London: Banks and basic resource stocks led European shares sharply lower around midday on Wednesday, correcting a two-session rally in volatile trade, as investors turned cautious ahead of a meeting of European Union policy makers.
At 1035 GMT, The FTSEurofirst 300 index of top European shares was down 16.18 points, or 1.6% at 977.49, having gained 2.5% in the last two trading days, while the euro zone’s blue chip Euro STOXX 50 index shed 46.52 points, or 2.1%, to 2,146.33.
The bounce over the previous two-sessions coincided with the FTSEurofirst 300 entering “oversold” territory for the first time since August, according to its relative strength index.
“The rally over the last two-days was simply a bounce from oversold territory, purely technical driven rather than anything fundamental, and I’m not surprised it has fizzled out again, because the things we have been worrying about for the last six weeks are still big concerns,” Ian Williams, equity strategist at Peel Hunt, said.
The trend for Europe’s top shares remains on a downward trajectory as investors fret about the stability of the euro zone and the outlook for global growth.
Losses in Europe echoed a late reverse on Wall Street, which came after Dow Jones quoted former Prime Minister Lucas Papademos as saying Greece had no choice but to stick with a painful austerity programme or face a damaging exit from the euro zone.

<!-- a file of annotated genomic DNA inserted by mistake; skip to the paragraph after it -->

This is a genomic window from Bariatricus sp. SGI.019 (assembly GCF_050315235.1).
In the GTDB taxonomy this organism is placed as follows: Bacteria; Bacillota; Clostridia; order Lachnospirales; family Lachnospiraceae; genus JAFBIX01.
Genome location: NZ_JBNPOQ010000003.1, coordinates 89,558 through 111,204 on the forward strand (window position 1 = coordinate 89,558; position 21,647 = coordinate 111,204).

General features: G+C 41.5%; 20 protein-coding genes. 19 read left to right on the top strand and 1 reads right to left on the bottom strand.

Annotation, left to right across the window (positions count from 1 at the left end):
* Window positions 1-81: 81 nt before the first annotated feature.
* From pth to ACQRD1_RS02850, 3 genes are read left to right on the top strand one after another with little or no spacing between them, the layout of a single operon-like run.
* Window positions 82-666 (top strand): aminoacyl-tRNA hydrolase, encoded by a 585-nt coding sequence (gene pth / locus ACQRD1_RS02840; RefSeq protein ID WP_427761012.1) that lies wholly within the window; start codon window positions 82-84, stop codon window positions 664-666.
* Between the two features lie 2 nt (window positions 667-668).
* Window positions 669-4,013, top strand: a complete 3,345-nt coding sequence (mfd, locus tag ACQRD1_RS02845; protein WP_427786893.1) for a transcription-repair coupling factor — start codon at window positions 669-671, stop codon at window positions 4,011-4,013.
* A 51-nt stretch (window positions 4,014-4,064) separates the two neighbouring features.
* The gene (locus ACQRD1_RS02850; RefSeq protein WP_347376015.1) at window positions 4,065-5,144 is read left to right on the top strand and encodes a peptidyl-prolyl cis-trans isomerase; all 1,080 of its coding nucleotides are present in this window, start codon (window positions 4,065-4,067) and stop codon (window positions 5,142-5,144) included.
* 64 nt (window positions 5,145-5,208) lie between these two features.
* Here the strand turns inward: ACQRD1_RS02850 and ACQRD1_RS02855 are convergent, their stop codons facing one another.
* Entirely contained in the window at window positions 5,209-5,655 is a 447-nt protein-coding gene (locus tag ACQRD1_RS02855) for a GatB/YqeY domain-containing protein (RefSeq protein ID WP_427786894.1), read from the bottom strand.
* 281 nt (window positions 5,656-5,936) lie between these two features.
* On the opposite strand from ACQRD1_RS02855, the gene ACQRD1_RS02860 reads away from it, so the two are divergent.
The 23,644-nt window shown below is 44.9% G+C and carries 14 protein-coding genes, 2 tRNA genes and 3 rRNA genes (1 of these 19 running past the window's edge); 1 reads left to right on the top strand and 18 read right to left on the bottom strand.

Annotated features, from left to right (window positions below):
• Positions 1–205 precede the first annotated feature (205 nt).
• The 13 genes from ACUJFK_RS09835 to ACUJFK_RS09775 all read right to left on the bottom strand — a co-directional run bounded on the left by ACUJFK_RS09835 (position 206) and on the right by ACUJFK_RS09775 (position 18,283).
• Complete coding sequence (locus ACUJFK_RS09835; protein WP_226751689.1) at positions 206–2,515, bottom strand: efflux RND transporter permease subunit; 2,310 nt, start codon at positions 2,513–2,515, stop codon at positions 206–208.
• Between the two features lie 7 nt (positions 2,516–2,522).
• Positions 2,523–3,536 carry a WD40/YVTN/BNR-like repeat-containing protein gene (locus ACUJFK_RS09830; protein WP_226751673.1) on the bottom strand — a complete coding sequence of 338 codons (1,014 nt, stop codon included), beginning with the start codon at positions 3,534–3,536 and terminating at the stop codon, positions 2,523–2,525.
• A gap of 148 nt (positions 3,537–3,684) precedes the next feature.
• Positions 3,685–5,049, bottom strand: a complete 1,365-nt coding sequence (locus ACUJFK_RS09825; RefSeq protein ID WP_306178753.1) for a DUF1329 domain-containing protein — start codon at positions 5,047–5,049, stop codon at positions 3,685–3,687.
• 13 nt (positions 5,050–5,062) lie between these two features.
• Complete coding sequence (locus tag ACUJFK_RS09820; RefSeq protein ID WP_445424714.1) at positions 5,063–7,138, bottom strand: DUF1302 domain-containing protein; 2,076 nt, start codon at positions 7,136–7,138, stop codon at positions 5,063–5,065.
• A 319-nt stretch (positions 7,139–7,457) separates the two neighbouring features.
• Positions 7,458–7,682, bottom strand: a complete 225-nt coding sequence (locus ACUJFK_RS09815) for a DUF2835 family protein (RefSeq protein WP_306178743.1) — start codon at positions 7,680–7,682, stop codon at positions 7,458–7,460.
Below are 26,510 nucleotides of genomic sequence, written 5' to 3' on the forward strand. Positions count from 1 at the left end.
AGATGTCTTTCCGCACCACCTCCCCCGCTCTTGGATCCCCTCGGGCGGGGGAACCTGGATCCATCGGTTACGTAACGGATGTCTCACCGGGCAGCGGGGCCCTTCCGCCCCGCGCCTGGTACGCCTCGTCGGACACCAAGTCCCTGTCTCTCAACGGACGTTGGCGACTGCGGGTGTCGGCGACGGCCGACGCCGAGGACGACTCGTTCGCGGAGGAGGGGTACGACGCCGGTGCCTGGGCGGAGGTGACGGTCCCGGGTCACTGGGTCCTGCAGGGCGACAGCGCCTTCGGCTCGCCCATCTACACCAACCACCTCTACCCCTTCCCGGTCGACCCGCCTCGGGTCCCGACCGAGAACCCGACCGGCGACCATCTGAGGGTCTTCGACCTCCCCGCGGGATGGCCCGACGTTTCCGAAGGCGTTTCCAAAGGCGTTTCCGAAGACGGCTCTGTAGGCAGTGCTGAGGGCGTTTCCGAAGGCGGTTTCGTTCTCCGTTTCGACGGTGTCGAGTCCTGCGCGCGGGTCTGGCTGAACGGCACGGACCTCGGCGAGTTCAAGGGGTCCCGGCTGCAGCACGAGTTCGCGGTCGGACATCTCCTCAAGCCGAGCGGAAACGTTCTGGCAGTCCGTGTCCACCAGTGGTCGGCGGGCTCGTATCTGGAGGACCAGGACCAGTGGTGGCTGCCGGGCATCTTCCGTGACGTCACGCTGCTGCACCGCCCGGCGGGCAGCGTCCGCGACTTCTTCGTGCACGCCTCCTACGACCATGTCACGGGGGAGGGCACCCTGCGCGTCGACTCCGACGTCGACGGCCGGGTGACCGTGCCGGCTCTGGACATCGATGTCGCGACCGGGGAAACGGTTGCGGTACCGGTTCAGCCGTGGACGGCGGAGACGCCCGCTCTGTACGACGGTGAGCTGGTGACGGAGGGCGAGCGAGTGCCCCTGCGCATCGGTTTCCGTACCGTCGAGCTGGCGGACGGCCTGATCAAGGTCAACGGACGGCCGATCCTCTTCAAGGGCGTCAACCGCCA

That soured sentiment ahead of a meeting of European leaders where amongst other things it is expected the idea of regional bonds jointly underwritten by all euro zone member states will be discussed.
Anxiety among investors was reflected in declines in basic resource stocks, the previous session’s top gainers, and banks, heavily exposed to the fortunes of the euro zone.
Yields in troubled periphery government bonds such as Spain, Italy and Portugal rose.
Lower analyst estimates have so far helped European companies outperform in expectations in the most recent quarterly earnings season with 58% of corporations meeting or beating forecasts according to Starmine data, but worries persist over the earnings outlook as the European debt crisis rumbles on.
The recent resurfacing of the euro zone crisis is already taking its toll on earnings momentum, with companies in the European periphery suffering steeper cuts to consensus expectations than their peers in the region’s core, Deutsche Bank data showed.
Wall Street Computer major Dell Inc forecast disappointing second-quarter revenue as U.S. and European corporate tech spending weakens.
British luxury brand Burberry shed 2.4%, the top European blue chip faller, after the firm posted an underlying pretax profit of 376 million pounds, narrowly missing analysts’ average forecast.
Luxury goods shares have wobbled in recent months over worries that Europe’s long-running debt crisis could help trigger an economic slowdown in emerging markets such as China.
On the upside, Carrefour bounced 3.3% as Credit Suisse double-upgraded Europe’s largest retailer to “outperform” from “underperform” and lifted its target price by 25% to 17.50 euros, citing the arrival of new chief executive Georges Plassat as the catalyst.
Defensive shares such as German drugmaker Merck KGaA and British utility National Grid were among the few gainers as investors’ risk appetite faded.
“I suspect that investors will continue to hide in German bonds, the dollar and the Yen and defensive sectors and I suspect that will be the case throughout the summer,” said Peel Hunt’s Williams.
UBS said in an equity strategy note that investors have been net buyers of defensives over the last nine weeks, and last week saw the second-biggest net buying of defensives in nine months, showing just how cautious market sentiment is in the light of the gloomy macro economic environment